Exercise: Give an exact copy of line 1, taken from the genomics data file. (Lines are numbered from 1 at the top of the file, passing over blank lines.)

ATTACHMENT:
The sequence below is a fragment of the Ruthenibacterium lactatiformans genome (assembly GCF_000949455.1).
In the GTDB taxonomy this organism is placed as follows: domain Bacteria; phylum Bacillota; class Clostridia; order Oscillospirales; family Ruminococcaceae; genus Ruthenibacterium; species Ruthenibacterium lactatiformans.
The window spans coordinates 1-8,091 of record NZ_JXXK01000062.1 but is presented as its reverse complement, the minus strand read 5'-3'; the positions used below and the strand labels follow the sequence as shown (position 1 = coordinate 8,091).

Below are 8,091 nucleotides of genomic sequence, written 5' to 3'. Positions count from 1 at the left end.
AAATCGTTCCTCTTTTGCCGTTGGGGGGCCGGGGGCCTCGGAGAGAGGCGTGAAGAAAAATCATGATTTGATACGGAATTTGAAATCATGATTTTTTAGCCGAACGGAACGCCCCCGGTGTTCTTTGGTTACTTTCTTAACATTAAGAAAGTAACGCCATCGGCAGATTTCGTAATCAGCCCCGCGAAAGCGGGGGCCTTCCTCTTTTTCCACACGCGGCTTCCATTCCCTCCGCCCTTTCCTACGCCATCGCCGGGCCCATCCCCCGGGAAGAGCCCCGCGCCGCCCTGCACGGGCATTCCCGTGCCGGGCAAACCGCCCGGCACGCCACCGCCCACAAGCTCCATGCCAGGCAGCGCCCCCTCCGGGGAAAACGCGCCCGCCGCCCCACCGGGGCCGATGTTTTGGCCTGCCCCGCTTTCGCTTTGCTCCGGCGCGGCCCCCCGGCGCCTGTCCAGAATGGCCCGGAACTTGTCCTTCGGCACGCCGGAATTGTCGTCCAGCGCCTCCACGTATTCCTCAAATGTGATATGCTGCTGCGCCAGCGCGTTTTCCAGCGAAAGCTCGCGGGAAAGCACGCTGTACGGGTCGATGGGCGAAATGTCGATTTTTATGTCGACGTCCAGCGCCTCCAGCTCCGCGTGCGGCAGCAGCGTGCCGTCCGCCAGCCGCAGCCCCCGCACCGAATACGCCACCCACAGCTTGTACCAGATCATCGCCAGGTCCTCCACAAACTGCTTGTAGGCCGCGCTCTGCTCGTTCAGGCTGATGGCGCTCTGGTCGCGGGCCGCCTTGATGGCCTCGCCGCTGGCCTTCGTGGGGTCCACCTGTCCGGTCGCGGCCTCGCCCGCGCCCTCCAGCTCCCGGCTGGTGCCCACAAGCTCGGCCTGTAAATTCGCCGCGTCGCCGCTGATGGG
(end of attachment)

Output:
The sequence below is a fragment of the Ruthenibacterium lactatiformans genome (assembly GCF_000949455.1).